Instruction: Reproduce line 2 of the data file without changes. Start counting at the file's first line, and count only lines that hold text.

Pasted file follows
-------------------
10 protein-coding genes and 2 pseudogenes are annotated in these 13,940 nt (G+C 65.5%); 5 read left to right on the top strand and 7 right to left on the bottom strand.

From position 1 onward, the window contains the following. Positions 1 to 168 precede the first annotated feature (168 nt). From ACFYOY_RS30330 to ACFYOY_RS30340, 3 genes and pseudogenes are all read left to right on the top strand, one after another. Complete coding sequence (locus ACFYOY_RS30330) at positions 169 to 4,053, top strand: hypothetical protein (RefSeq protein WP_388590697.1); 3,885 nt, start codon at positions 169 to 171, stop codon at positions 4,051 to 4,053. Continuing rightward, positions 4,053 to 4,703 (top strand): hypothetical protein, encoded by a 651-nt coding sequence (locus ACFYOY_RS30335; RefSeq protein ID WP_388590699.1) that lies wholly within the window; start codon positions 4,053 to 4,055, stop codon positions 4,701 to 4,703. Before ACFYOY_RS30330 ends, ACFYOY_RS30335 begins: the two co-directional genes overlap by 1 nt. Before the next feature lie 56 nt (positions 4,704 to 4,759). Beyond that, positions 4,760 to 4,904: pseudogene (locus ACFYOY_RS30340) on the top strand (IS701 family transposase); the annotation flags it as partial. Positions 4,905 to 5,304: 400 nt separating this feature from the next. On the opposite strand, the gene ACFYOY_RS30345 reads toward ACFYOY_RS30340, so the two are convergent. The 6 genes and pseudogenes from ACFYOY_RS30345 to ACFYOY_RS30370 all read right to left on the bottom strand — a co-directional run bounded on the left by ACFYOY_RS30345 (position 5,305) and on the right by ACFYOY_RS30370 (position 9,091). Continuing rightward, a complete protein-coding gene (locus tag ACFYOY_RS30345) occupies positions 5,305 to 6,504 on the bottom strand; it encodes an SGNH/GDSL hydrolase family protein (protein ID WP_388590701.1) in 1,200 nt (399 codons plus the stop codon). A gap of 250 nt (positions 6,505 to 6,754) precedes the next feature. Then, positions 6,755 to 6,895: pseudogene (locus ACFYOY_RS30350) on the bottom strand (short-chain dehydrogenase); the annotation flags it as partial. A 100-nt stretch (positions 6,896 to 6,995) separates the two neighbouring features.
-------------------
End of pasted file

From position 1 onward, the window contains the following. Positions 1 to 168 precede the first annotated feature (168 nt). From ACFYOY_RS30330 to ACFYOY_RS30340, 3 genes and pseudogenes are all read left to right on the top strand, one after another. Complete coding sequence (locus ACFYOY_RS30330) at positions 169 to 4,053, top strand: hypothetical protein (RefSeq protein WP_388590697.1); 3,885 nt, start codon at positions 169 to 171, stop codon at positions 4,051 to 4,053. Continuing rightward, positions 4,053 to 4,703 (top strand): hypothetical protein, encoded by a 651-nt coding sequence (locus ACFYOY_RS30335; RefSeq protein ID WP_388590699.1) that lies wholly within the window; start codon positions 4,053 to 4,055, stop codon positions 4,701 to 4,703. Before ACFYOY_RS30330 ends, ACFYOY_RS30335 begins: the two co-directional genes overlap by 1 nt. Before the next feature lie 56 nt (positions 4,704 to 4,759). Beyond that, positions 4,760 to 4,904: pseudogene (locus ACFYOY_RS30340) on the top strand (IS701 family transposase); the annotation flags it as partial. Positions 4,905 to 5,304: 400 nt separating this feature from the next. On the opposite strand, the gene ACFYOY_RS30345 reads toward ACFYOY_RS30340, so the two are convergent. The 6 genes and pseudogenes from ACFYOY_RS30345 to ACFYOY_RS30370 all read right to left on the bottom strand — a co-directional run bounded on the left by ACFYOY_RS30345 (position 5,305) and on the right by ACFYOY_RS30370 (position 9,091). Continuing rightward, a complete protein-coding gene (locus tag ACFYOY_RS30345) occupies positions 5,305 to 6,504 on the bottom strand; it encodes an SGNH/GDSL hydrolase family protein (protein ID WP_388590701.1) in 1,200 nt (399 codons plus the stop codon). A gap of 250 nt (positions 6,505 to 6,754) precedes the next feature. Then, positions 6,755 to 6,895: pseudogene (locus ACFYOY_RS30350) on the bottom strand (short-chain dehydrogenase); the annotation flags it as partial. A 100-nt stretch (positions 6,896 to 6,995) separates the two neighbouring features.